We are thick in the middle of a presidential election, which has been a rancorous affair, causing many Americans to long for the olden days when we were governed by clueless English kings. I wonder if it’s too late to apologize to the British, abolish Congress, and ask the queen to take us back?
When I was a kid, elections were a happy event, earning us a day off school if we assisted the candidates by passing out their pencils, pens, matchbooks, and rulers. Naturally, as the date neared, every child in town took a sudden interest in the body politic and its attendant obligations. We would rise early and hurry to the voting sites to eat the doughnuts intended for poll workers who were overweight and should have been grateful for our intervention but seldom were. At noon, we would walk to the Dairy Queen and eat hot dogs cooked by a light bulb and revel in the democracy that was America.
At 6 o’clock, when the polls closed, we would gather in the courthouse on the town square and watch through the evening hours as the county auditor climbed a stepladder every few moments to write the latest votes on a chalkboard hung high upon the wall. The air was thick with cigarette smoke, making me queasy, causing me to associate nausea with politics, a pattern that persists to this day.
Around 10, the results from the outlying polls were called in, the numbers adjusted to allow for chicanery and error, and the victors announced. They would step to the podium and humbly thank, in order, God, their family, the long-deceased founders of our town, then end with an unrehearsed and lengthy speech on the general wonders of America and the specific virtues of Danville and Hendricks County, Indiana.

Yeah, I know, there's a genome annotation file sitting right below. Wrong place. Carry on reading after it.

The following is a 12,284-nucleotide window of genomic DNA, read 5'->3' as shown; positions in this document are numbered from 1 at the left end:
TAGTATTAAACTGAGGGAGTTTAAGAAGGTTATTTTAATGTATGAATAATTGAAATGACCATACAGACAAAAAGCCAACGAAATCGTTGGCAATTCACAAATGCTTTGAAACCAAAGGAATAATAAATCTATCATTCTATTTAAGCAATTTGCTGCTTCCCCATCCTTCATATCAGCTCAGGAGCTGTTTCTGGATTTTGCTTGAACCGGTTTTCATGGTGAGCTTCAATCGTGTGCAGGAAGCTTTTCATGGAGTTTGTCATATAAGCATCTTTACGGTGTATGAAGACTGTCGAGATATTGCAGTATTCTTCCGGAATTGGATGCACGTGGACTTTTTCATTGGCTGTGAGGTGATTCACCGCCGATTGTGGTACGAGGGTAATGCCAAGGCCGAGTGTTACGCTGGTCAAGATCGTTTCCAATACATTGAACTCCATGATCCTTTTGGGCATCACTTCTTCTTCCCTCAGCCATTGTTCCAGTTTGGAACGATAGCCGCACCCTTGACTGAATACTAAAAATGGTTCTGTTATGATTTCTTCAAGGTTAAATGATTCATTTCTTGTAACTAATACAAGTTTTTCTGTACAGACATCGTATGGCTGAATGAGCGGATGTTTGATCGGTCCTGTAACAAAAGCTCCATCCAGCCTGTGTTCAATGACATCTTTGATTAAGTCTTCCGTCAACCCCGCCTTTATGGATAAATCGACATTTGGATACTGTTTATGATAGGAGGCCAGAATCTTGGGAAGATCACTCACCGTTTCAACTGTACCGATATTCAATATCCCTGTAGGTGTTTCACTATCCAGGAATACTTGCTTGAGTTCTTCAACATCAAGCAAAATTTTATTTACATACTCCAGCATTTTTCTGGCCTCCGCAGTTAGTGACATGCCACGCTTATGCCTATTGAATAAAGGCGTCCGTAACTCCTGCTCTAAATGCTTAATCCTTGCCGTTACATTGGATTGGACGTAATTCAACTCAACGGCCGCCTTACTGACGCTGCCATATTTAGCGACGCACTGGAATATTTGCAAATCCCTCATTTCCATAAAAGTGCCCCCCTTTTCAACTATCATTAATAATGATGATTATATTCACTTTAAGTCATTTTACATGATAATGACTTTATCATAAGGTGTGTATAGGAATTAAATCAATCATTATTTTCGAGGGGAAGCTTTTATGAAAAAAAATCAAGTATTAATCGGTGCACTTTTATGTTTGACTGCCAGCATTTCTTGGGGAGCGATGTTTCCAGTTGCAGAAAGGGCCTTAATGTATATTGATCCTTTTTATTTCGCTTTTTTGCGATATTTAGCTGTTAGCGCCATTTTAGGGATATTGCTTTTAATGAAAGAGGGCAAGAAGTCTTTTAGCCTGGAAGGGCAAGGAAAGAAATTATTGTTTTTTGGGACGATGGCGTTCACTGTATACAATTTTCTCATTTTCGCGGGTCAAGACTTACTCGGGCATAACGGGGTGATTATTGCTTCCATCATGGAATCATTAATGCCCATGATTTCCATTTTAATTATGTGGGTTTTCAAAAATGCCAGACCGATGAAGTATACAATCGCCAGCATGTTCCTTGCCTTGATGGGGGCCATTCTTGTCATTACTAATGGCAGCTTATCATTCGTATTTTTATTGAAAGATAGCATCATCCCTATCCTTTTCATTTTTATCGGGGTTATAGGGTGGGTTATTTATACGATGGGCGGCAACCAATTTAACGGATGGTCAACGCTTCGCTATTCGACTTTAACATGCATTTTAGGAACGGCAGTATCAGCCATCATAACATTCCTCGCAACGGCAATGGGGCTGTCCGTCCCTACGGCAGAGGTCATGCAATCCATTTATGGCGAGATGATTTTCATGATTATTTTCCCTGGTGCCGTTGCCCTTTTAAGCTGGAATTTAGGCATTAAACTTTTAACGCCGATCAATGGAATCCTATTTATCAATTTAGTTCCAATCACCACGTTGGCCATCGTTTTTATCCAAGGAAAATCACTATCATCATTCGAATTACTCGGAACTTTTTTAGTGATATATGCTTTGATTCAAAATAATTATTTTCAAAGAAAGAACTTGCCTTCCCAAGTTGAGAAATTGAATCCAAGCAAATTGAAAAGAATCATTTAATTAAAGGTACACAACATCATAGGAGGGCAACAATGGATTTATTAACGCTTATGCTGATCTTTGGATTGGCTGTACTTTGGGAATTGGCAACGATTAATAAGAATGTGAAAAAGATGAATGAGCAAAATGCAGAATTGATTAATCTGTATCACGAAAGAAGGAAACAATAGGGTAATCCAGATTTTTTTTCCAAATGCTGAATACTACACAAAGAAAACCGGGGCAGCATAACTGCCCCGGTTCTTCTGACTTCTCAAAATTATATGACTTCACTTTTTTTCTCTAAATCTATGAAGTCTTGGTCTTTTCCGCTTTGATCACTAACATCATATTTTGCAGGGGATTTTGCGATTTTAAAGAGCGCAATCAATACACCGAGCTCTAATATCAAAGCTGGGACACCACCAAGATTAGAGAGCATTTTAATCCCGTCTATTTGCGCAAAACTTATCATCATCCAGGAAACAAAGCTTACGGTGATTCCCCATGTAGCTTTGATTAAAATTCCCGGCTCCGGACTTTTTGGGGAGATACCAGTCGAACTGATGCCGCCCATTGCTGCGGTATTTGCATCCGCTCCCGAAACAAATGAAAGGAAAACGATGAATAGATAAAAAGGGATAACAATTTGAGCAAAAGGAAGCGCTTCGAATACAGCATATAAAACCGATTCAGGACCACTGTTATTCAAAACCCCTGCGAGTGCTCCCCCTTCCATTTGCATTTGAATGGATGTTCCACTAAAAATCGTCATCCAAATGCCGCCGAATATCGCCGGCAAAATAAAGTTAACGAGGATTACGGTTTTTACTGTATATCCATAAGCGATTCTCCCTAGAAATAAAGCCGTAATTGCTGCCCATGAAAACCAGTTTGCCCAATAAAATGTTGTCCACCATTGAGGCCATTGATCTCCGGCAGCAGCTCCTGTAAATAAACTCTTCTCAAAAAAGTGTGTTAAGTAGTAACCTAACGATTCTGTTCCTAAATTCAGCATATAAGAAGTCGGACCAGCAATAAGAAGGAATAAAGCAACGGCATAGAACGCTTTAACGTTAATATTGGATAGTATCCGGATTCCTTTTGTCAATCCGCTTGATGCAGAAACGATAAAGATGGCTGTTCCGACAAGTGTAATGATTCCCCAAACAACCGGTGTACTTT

My father, the town board president, had raised the speeches to an art form. In my mind it was the acme of representative democracy, watching the votes accrue beside my father’s name on the board overhead, then listening to him extoll the town that had opened its arms to our family in 1957. With the presidency came the responsibility of keeping the groundhog population at bay, lest they destroy the backyard gardens that everyone had in those days. My father was a crack-shot, like Atticus Finch in To Kill a Mockingbird, and the terror of groundhogs everywhere. Most townspeople thought any man unable to exterminate rodents was unfit for public office. To this day, I still half expect presidential candidates to tell us their stance on groundhogs.
Being Indiana, everyone in our town was Republican, except for Bob Pearcy who owned The Danville Gazette newspaper. He also had a maple tree in his front yard that had been twisted a quarter-turn by the 1948 tornado. Pug Weesner, the owner of The Republican newspaper, lost his house in the same tornado, causing some in our town to believe God was a Democrat, temporarily swelling the ranks of that party and ushering Harry S. Truman into the White House.
There was a luster to government service in those days—a regard not only for the office, but also for those who held it. World War II was still fresh in our collective memory, a cataclysmic event resolved by government’s know-how and young men’s courage. If today the less capable are attracted to office, and there does seem to be a weakening in the strain, that was not the case then. The words, “I work for the government” were a statement of pride. One did not run for Congress for the lifetime healthcare; one ran to serve, to help, to make America the “shining city on the hill.” Service to the country was a calling, not a last resort when employment in the private sector didn’t pan out.
Election night, that holy night, was the one school night my parents let me stay up late. By 9 o’clock I would be flagging, so would curl up behind the pillar next to the marble staircase and fall asleep in that cradle of democracy. At 10 o’clock, the last precinct would phone in, and the cheering would waken me.
I would listen to the victory speeches, as one would a bedtime story, lulled to sleep by the soft cadence of freedom.
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